“I could tell you a bunch of really carefully selected positive facts… but to share a story of success you have to feel like a success, and the last 5 years have been really tough… there is a saying that you have to fake it until you make it, and we have been faking it for a long time…” - Simon Pound
It will probably come as no surprise to anyone that running your own business is really hard. Freelancing - hard, picking up random contracts? Yep, that’s hard too. Startups? You crazy fool, that’s hard as well. But amongst all the difficulty, juggling time (and money), working too many hours or none at all there is a simple joy in venturing out and doing something for yourself, and heaven forbid - doing it really f*cking well.
In a world where 9 out of 10 startups fail, those of us who choose to take the entrepreneurial route could be called crazy. And you would be correct. But if crazy allows you to have freedom over what you choose to do and how you do it, the ability to pivot, to own and create something with your own hands and those of your chosen team then crazy can be pretty damned good.
This is probably why, when sitting in the audience at the CMAKL talk on failure, as daughter of serial entrepreneurs and with a venture or two under my belt, I myself had a rush of warm fuzzies. The reason? Simon Pound got up and told it how it is, with all harsh truths and absolute ridiculousness. The magic bit was his ability to do this yet still convey exactly why he got up every morning and did it all again.
For the uninitiated, Simon is one half of artisanal local fashion and beauty brand Ingrid Starnes. Together with his wife Ingrid, they have crafted an internationally recognised and respected label whilst staying true to their vision. A pretty hard thing to achieve in a fickle industry. Simon & Ingrid juggle the demands of fashion label life with raising their family, whilst Simon also wrangles a ‘day job’ working for Vend. The Ingrid Starnes team themselves were inspired by the guys from another local label Kate Sylvester. When Kate & Wayne were given the same chance as Karen Walker to show at New York fashion week they turned it down, instead focusing on keeping their current business strong whilst having time and space to devote to their family.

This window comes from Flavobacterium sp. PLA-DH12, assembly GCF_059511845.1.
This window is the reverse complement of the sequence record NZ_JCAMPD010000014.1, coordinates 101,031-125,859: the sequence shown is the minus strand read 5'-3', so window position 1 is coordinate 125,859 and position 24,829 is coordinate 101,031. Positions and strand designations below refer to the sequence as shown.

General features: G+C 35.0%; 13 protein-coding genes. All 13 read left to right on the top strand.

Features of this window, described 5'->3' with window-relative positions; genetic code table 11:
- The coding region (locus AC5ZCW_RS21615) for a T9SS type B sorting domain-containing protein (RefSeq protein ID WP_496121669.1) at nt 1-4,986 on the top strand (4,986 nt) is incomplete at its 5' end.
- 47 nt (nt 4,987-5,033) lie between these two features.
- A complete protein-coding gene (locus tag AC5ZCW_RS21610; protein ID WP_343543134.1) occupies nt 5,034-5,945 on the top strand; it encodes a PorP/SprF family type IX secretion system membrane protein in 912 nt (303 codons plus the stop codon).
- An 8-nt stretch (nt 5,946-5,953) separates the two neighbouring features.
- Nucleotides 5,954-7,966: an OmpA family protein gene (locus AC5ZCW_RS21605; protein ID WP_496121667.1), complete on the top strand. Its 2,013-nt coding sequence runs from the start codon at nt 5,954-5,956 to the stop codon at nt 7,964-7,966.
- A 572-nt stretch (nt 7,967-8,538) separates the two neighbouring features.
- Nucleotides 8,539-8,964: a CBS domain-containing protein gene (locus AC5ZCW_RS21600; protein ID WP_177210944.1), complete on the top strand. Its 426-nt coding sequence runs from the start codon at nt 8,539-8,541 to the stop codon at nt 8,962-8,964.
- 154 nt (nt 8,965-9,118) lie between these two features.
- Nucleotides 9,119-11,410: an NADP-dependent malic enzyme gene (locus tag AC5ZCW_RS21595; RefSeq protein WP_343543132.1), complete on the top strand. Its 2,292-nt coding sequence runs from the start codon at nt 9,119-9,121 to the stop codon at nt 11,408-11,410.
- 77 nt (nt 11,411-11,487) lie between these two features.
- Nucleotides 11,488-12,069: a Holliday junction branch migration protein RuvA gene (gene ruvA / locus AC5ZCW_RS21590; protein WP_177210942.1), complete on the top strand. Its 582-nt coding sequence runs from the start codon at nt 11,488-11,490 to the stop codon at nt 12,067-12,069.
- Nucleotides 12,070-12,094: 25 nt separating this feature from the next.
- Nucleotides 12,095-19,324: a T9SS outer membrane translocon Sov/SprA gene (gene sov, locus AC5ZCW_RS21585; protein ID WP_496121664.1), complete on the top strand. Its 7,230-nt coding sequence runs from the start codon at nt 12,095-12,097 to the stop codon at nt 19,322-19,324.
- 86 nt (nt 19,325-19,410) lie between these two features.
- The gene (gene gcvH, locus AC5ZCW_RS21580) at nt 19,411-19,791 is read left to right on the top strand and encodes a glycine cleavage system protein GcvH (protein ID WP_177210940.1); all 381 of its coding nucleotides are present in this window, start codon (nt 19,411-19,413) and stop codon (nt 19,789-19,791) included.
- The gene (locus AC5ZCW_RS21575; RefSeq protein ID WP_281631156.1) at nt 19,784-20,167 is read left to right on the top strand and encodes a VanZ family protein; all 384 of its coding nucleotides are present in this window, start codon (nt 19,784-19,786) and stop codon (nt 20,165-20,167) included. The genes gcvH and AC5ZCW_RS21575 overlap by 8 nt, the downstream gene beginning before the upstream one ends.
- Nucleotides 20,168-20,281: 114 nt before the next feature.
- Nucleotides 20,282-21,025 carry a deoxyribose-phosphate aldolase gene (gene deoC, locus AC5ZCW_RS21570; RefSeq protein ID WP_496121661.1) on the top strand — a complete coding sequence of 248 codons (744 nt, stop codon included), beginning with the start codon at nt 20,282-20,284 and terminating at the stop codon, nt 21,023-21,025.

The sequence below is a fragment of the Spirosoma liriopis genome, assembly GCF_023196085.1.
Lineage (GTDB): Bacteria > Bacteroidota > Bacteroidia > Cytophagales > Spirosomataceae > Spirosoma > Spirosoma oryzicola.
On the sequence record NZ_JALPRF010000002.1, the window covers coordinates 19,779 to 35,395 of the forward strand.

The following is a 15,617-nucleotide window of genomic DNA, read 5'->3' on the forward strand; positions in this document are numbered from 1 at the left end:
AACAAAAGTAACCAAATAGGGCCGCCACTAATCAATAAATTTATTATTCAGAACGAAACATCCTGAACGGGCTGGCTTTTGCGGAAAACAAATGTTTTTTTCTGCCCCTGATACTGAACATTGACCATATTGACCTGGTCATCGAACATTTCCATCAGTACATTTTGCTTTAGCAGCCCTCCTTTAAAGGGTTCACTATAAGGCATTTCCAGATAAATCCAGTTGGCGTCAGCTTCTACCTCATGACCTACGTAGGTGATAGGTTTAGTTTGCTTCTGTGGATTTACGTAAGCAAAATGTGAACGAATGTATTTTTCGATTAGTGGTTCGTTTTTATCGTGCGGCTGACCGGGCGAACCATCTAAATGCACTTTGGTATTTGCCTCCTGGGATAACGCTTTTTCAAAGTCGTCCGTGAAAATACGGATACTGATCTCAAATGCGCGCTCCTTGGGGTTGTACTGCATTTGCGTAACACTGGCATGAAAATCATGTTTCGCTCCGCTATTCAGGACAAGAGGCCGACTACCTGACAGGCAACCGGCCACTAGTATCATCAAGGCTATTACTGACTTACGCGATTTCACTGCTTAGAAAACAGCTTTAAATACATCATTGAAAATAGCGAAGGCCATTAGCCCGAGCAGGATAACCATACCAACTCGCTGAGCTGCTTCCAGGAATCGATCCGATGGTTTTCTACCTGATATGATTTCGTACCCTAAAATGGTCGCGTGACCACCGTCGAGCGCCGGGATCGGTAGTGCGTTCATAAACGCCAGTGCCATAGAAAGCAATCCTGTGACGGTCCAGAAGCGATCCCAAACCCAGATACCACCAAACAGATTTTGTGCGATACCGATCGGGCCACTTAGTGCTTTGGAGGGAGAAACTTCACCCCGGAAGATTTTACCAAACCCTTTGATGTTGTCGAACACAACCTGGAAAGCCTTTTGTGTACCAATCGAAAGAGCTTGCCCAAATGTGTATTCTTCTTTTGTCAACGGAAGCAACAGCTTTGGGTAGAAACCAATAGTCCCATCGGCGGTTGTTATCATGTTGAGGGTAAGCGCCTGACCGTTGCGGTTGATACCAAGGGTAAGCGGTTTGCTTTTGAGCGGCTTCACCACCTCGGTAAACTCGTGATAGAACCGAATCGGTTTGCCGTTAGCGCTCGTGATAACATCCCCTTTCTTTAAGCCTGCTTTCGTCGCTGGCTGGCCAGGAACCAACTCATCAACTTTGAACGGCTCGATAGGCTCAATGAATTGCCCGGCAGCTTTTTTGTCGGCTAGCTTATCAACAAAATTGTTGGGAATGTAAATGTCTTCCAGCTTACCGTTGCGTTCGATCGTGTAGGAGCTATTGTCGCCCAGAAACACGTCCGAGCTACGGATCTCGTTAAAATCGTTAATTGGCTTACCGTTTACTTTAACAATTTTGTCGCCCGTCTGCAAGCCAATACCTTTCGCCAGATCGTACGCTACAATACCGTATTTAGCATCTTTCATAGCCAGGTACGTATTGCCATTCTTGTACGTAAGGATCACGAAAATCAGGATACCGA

Hearing about the truth of his business and the struggle to balance work and work and work and life was pretty heartening at the time, but it wasn’t until very recently that what Simon said really started to resonate. The downturn of the dairy price triggering mass redundancies for Fonterra, restructuring at a few of my favourite businesses in the tech ecosystem and witnessing more than one or two pivots from pretty close proximity has made me dig out the link to Simon’s talk more than a couple of times in recent weeks. The reaction from the people that i send it to is fairly typical: ‘Wow, why don’t more people talk like this?’.
There is plenty to celebrate about working in startup, or being a business owner. And it has to be said one of my favourite things about startup culture is the celebration of failure. However, it could be said that sharing the learning that you take from these failures is something that is slightly less forthcoming. In an age of open source, are you open to sharing your learning with those around you? In Brad Frost’sWebstock talk (below), he proposes a model in which information shared allows us all to raise our game by a degree. It makes society better. It makes business better and maybe in those less shiny times of entrepreneurship - when you are mid pivot or mid layoff they are also tidbits of information that soothes the soul too.
For me, Brad Frost’s ‘share everything’ mentality and startup culture’s ‘celebrate failure’ approach collide in a pretty juicy space. What happens if we take risks, learn fast, get up and whilst we are getting up help someone else up too?